Contract negotiator Marie-Soleil Lacoursiere is running for council

Marie-Soleil Lacoursiere, 33, oversees contract negotiations for Dominion Diamond Ekati Corp., managing a team that procures millions of dollars annually in goods and services for the mine.

She has a degree in business administration, a graduate diploma in operations management and is working on a graduate degree in governance and entrepreneurship in northern and indigenous areas.

Lacoursiere and her common-law partner have five children and after five years in the city, says they are “super-rooted here in Yellowknife.”

She started wondering “how can I put my skills to use in a meaningful way and when I heard about the IserveU platform for electronic democracy, it all lined up.” On IserveU voters can share views and vote on council issues online and the outcome will either inform or bind possible councillors, such as Lacoursiere, who are engaged with the platform.

The issues that piqued her interest were the bicycle lanes and sidewalks on 52nd Avenue and the decision to purchase the 50/50 lot for $1.4 million.

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The money spent on 52nd Avenue could have been better used elsewhere, said Lacoursiere, and the decision to buy the 50/50  property without a plan “was unacceptable. Council needs a good mix of people with a solid financial decision-making background. This is something missing.”

What would you like to see happen downtown?

We need to have a long-term strategy for development, not ad hoc. We need to know how much it will cost, and how many years it will take – just like industry. What are the risks and benefits, are people on board, is the best use of their tax dollars.

Maybe a change in the taxation system to incentivize land owners to develop. That’s missing in Yellowknife and why we have so many vacant lots and old buildings that aren’t being used.

What features would you add to downtown?

I would like to see more people living downtown, more businesses downtown. I have friends who own small businesses, and they say there is no affordable space for start-up businesses downtown.

Maybe a place for people who are starting a business. There a lot of super neat things that happen when different businesses are brought together. I would like to see that in a five-year plan.

What about a university, or a campus for Aurora College?

A university is interesting. For northern students, going south is almost a rite of passage. What quality of education could a university based on a small population offer? And how many students would prefer to go south. Other places have expanded colleges. Empowering Aurora College to offer more is a great idea, but I’m not sure what a university could provide.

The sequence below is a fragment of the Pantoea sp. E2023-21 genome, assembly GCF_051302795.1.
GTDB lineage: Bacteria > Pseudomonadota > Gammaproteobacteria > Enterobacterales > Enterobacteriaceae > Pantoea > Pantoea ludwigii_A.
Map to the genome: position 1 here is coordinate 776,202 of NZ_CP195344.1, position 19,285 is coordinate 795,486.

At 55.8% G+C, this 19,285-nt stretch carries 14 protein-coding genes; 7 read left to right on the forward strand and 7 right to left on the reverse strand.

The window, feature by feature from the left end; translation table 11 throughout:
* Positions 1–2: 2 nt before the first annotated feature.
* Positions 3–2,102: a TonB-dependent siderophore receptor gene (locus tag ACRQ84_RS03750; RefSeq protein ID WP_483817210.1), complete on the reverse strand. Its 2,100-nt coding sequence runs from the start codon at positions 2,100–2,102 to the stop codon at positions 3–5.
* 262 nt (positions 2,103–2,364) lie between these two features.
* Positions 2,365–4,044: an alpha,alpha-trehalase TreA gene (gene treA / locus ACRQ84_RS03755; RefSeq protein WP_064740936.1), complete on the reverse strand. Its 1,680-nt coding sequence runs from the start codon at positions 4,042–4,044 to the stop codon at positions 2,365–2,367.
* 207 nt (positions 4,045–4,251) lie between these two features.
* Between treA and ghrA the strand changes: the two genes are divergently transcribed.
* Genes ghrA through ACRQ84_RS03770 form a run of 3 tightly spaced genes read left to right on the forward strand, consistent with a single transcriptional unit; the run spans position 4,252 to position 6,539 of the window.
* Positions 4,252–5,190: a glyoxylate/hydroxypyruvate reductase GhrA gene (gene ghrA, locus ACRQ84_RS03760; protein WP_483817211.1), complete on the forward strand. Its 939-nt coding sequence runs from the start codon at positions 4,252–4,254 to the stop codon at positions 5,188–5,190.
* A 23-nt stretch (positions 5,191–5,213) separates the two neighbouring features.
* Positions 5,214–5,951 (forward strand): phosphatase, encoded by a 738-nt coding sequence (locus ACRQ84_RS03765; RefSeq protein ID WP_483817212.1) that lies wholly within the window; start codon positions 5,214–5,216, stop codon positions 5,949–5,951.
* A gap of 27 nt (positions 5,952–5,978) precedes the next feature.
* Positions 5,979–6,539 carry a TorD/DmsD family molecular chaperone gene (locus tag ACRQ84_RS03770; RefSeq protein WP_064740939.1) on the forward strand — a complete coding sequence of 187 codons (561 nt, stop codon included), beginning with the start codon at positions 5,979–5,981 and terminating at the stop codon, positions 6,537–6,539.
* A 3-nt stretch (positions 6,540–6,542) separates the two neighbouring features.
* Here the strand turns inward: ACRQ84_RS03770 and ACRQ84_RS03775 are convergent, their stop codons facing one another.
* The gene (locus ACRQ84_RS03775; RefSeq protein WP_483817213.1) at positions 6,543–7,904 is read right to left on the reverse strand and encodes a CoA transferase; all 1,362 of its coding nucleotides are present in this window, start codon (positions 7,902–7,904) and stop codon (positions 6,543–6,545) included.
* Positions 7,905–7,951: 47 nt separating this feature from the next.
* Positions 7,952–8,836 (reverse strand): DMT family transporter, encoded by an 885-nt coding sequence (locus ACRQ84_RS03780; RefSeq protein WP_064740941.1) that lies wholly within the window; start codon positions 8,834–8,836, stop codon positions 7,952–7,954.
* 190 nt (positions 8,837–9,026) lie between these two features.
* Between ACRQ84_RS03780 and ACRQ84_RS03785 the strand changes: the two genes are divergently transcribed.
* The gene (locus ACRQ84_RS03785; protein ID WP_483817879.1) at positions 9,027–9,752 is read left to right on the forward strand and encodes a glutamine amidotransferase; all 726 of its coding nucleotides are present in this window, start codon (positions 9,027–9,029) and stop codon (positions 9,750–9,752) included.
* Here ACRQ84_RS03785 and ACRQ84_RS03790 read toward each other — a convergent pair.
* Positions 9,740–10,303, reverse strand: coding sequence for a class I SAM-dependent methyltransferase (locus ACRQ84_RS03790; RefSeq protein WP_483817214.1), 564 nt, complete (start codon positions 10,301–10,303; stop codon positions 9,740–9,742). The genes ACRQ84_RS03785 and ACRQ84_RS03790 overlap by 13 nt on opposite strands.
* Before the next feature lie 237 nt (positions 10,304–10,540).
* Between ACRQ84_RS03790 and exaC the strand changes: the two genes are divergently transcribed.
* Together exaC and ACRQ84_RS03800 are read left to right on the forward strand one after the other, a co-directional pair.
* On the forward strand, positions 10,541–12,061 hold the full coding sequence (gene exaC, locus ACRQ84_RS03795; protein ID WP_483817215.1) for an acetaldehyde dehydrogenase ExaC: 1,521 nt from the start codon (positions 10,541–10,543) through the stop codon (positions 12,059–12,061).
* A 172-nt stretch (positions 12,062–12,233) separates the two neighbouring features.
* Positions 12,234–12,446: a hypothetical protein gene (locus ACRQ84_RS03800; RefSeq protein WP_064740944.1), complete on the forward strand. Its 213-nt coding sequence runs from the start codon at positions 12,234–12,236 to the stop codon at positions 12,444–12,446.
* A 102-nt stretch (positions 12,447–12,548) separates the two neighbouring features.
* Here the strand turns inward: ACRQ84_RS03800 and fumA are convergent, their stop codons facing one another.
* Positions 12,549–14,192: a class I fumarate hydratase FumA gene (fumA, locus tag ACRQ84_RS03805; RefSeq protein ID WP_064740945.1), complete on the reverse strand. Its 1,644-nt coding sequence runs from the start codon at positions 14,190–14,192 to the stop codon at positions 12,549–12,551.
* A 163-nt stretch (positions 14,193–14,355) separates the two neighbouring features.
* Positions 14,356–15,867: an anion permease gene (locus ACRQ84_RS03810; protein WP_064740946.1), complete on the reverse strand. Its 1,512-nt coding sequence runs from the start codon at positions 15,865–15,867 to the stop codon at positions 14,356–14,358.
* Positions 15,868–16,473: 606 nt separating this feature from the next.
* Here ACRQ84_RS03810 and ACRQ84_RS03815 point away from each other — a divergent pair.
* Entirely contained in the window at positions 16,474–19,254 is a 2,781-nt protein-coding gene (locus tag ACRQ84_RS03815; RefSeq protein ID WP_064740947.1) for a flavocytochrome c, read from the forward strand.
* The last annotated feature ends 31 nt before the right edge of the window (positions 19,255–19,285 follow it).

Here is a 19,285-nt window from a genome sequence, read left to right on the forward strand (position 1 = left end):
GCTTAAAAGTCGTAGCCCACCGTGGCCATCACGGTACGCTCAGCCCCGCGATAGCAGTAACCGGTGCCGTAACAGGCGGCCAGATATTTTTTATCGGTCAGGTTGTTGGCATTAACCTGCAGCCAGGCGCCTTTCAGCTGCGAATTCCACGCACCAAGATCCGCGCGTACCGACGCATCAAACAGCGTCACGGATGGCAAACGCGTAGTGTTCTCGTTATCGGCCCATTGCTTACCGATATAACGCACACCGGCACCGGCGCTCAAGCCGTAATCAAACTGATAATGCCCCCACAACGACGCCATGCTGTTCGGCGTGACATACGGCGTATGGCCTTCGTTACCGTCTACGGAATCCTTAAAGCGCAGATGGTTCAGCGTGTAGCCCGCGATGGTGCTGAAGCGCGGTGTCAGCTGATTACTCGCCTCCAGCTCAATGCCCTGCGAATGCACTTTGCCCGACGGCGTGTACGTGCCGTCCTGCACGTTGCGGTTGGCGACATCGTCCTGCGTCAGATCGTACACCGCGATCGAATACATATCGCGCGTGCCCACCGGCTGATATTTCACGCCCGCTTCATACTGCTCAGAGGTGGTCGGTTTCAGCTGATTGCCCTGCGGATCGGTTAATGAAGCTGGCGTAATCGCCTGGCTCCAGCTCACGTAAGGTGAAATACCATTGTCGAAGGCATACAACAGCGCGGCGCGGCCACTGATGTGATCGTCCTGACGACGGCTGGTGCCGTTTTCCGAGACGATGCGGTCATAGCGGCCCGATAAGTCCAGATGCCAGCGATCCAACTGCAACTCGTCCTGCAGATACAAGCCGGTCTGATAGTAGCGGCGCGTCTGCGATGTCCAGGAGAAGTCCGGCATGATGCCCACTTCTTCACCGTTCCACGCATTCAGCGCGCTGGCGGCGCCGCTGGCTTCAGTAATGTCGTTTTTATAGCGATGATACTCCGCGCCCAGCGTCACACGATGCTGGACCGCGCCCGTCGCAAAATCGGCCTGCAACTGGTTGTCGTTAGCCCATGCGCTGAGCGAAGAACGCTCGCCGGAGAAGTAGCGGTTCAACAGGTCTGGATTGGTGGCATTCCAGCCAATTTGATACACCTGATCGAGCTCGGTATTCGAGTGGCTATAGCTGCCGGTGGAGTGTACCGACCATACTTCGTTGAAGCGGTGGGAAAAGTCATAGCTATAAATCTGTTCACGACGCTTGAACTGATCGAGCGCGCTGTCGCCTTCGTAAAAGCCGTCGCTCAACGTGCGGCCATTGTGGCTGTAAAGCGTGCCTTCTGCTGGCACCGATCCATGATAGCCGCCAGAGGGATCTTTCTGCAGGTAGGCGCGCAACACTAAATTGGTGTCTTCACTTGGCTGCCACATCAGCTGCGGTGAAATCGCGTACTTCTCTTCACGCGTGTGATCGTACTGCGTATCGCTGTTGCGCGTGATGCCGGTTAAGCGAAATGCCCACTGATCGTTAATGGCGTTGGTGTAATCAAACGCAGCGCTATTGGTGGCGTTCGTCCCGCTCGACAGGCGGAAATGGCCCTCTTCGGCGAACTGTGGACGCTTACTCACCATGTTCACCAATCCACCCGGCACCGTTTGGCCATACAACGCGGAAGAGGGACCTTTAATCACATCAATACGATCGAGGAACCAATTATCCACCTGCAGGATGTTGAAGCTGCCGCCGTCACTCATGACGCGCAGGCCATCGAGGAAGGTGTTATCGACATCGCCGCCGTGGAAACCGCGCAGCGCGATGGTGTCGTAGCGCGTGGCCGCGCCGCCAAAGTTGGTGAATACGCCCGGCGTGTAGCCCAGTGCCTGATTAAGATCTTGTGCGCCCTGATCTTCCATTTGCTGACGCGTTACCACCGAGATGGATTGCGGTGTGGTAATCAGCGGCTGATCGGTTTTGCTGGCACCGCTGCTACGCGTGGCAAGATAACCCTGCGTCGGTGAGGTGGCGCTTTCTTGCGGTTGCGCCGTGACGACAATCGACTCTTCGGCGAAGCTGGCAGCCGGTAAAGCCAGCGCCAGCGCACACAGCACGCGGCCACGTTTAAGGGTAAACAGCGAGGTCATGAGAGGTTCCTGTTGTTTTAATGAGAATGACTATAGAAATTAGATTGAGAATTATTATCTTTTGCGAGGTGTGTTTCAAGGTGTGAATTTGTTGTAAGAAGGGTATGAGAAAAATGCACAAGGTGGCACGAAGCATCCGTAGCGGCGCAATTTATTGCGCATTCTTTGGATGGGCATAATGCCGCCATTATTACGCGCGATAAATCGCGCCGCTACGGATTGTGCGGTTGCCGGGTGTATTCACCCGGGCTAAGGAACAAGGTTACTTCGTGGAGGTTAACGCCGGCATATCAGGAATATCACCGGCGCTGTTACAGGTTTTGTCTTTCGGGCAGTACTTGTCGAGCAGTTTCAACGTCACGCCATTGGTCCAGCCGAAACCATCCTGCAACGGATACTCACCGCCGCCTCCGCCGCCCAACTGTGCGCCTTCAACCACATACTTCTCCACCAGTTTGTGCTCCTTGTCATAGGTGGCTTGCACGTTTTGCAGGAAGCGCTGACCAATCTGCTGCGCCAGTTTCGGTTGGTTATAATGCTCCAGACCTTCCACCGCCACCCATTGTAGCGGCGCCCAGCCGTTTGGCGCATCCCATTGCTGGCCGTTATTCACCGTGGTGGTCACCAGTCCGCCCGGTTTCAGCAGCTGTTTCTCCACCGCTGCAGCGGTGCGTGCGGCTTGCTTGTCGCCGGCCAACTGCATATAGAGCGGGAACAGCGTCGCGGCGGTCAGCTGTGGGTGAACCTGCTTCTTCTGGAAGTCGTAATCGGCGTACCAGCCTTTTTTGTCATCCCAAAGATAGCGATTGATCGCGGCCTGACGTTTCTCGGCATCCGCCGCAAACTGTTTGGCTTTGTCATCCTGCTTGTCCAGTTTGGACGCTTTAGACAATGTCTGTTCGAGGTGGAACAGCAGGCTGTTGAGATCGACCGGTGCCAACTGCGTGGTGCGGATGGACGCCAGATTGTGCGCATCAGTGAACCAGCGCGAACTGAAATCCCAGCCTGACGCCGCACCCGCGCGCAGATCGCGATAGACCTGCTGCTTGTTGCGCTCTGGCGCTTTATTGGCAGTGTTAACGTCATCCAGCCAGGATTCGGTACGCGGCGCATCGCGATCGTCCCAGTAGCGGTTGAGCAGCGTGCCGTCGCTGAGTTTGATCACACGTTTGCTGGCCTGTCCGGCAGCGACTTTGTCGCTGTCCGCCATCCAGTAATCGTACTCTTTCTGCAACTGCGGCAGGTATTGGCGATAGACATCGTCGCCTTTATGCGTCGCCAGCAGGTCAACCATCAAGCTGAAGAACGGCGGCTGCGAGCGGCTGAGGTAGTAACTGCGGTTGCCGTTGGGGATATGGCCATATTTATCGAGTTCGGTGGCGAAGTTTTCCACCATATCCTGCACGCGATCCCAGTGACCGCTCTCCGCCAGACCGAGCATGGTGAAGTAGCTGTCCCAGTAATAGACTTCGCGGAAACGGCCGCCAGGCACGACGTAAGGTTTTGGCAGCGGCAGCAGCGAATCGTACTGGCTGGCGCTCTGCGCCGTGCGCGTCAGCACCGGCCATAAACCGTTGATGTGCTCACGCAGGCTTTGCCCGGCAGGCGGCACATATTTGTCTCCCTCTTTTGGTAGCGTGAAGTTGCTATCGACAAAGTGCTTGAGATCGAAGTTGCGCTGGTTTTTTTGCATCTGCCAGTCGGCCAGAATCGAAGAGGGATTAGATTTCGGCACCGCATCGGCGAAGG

The new council will be asked to decide on the Canada Winter Games. Do you see opportunities there?

If the citizens are on board, no problem. I would like to see the population have a choice; how much will it cost; will there be new infrastructure and how will it be used after the games? It has to fit within a plan. What are the benefits, the costs?

But what I find is a lack of options. It’s either this way, or nothing. It should option A, B or C, with risks and benefits for each.

I’m super-strong on budgeting for very big figures, and I think of all the current candidates, I’m the one with the most robust experience in handling big numbers. That’s what I would like to do; see a plan and make sure the population is on board with that plan, and have an articulation about what investments we’re going to make, and securing funding from other sources.

The City has spent millions on downtown land. What would you do with it?

We should evaluate our options before we sell it; the City is proposing some neat things – a park, renovation of the mall, a library. If I was on council, I would be pushing for options. Not just this or nothing. And ask the people what they want to see. We’re not just there with our own agendas. We have to represent what people think. That’s why I think IserveU is great. I don’t have to knock on doors to find out what people think. It’s out there for people to say if they care and what they think.

Where do you see city administration fitting in this equation?

Administration is a partner, a support. I want to make sure they deliver what council needs to make decisions. Administration is not an elected body. We have to work together. I’m not a beginner at working together, even when negotiations are conflicted.

In your model, who is directing?

I think it’s working together. Ultimately council is trusted to make the best decisions in the population’s best interests and will follow through on what the population desires. I think the population trusts council to challenge administration when needed to make sure council has the right information. I always caught glimpses that there was a bit of a disconnect. It has to be emphasized; council is elected and we have to work together with administration.

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